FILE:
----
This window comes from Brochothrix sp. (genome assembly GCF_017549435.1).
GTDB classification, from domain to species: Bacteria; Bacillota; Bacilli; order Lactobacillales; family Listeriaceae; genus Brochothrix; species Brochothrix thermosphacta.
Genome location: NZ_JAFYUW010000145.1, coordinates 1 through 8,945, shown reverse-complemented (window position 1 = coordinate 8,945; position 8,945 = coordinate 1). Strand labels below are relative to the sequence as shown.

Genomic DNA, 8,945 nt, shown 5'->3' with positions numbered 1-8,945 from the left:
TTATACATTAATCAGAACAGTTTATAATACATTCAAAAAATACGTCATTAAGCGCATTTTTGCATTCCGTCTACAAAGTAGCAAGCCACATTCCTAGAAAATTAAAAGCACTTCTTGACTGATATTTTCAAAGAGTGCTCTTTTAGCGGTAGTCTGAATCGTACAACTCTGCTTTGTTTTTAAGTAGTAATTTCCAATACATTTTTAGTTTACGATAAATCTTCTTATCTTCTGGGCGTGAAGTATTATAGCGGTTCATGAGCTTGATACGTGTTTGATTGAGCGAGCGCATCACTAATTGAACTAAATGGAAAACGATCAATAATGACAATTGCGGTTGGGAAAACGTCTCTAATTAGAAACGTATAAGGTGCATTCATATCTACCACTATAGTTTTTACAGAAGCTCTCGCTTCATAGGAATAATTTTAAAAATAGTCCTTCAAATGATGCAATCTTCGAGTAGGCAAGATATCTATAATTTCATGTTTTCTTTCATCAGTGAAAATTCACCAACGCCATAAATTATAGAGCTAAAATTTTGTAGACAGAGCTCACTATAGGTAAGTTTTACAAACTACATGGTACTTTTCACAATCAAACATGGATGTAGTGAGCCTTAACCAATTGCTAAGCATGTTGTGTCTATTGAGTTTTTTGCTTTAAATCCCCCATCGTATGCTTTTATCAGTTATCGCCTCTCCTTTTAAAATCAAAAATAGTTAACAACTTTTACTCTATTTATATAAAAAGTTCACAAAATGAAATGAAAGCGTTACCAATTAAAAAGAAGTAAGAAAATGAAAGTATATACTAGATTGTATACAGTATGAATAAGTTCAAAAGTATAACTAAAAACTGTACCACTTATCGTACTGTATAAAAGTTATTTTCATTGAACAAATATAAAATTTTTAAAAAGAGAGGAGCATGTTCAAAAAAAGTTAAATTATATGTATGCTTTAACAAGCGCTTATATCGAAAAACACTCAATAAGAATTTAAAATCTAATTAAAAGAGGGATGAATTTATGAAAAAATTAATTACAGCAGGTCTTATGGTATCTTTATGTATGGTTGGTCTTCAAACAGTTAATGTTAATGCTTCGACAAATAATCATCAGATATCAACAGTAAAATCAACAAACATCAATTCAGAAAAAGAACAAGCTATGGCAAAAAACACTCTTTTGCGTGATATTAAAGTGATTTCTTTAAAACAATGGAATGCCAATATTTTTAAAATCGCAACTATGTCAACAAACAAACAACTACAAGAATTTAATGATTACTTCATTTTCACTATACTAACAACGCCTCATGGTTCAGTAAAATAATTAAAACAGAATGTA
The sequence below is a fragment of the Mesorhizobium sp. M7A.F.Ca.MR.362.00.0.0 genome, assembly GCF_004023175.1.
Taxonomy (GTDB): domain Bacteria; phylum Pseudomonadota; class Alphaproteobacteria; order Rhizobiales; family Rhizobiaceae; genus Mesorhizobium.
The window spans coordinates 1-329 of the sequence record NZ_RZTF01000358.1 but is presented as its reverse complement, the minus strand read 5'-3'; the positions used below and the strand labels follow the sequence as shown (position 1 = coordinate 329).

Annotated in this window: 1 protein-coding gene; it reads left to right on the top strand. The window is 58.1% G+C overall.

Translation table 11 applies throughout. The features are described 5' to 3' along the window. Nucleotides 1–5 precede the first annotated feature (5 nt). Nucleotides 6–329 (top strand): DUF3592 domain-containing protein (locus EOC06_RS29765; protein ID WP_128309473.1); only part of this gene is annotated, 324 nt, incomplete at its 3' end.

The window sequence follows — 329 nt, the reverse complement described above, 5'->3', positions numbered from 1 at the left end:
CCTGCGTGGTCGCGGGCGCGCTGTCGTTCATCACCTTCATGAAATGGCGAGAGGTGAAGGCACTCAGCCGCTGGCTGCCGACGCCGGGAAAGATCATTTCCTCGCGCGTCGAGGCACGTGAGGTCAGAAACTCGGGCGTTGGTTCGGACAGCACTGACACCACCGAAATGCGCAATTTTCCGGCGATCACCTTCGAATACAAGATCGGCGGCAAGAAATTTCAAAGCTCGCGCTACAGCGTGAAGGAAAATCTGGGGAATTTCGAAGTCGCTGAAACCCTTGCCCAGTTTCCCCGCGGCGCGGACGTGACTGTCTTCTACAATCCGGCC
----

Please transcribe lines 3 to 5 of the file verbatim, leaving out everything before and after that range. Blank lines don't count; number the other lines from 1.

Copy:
Genome location: NZ_JAFYUW010000145.1, coordinates 1 through 8,945, shown reverse-complemented (window position 1 = coordinate 8,945; position 8,945 = coordinate 1). Strand labels below are relative to the sequence as shown.

Genomic DNA, 8,945 nt, shown 5'->3' with positions numbered 1-8,945 from the left:
TTATACATTAATCAGAACAGTTTATAATACATTCAAAAAATACGTCATTAAGCGCATTTTTGCATTCCGTCTACAAAGTAGCAAGCCACATTCCTAGAAAATTAAAAGCACTTCTTGACTGATATTTTCAAAGAGTGCTCTTTTAGCGGTAGTCTGAATCGTACAACTCTGCTTTGTTTTTAAGTAGTAATTTCCAATACATTTTTAGTTTACGATAAATCTTCTTATCTTCTGGGCGTGAAGTATTATAGCGGTTCATGAGCTTGATACGTGTTTGATTGAGCGAGCGCATCACTAATTGAACTAAATGGAAAACGATCAATAATGACAATTGCGGTTGGGAAAACGTCTCTAATTAGAAACGTATAAGGTGCATTCATATCTACCACTATAGTTTTTACAGAAGCTCTCGCTTCATAGGAATAATTTTAAAAATAGTCCTTCAAATGATGCAATCTTCGAGTAGGCAAGATATCTATAATTTCATGTTTTCTTTCATCAGTGAAAATTCACCAACGCCATAAATTATAGAGCTAAAATTTTGTAGACAGAGCTCACTATAGGTAAGTTTTACAAACTACATGGTACTTTTCACAATCAAACATGGATGTAGTGAGCCTTAACCAATTGCTAAGCATGTTGTGTCTATTGAGTTTTTTGCTTTAAATCCCCCATCGTATGCTTTTATCAGTTATCGCCTCTCCTTTTAAAATCAAAAATAGTTAACAACTTTTACTCTATTTATATAAAAAGTTCACAAAATGAAATGAAAGCGTTACCAATTAAAAAGAAGTAAGAAAATGAAAGTATATACTAGATTGTATACAGTATGAATAAGTTCAAAAGTATAACTAAAAACTGTACCACTTATCGTACTGTATAAAAGTTATTTTCATTGAACAAATATAAAATTTTTAAAAAGAGAGGAGCATGTTCAAAAAAAGTTAAATTATATGTATGCTTTAACAAGCGCTTATATCGAAAAACACTCAATAAGAATTTAAAATCTAATTAAAAGAGGGATGAATTTATGAAAAAATTAATTACAGCAGGTCTTATGGTATCTTTATGTATGGTTGGTCTTCAAACAGTTAATGTTAATGCTTCGACAAATAATCATCAGATATCAACAGTAAAATCAACAAACATCAATTCAGAAAAAGAACAAGCTATGGCAAAAAACACTCTTTTGCGTGATATTAAAGTGATTTCTTTAAAACAATGGAATGCCAATATTTTTAAAATCGCAACTATGTCAACAAACAAACAACTACAAGAATTTAATGATTACTTCATTTTCACTATACTAACAACGCCTCATGGTTCAGTAAAATAATTAAAACAGAATGTA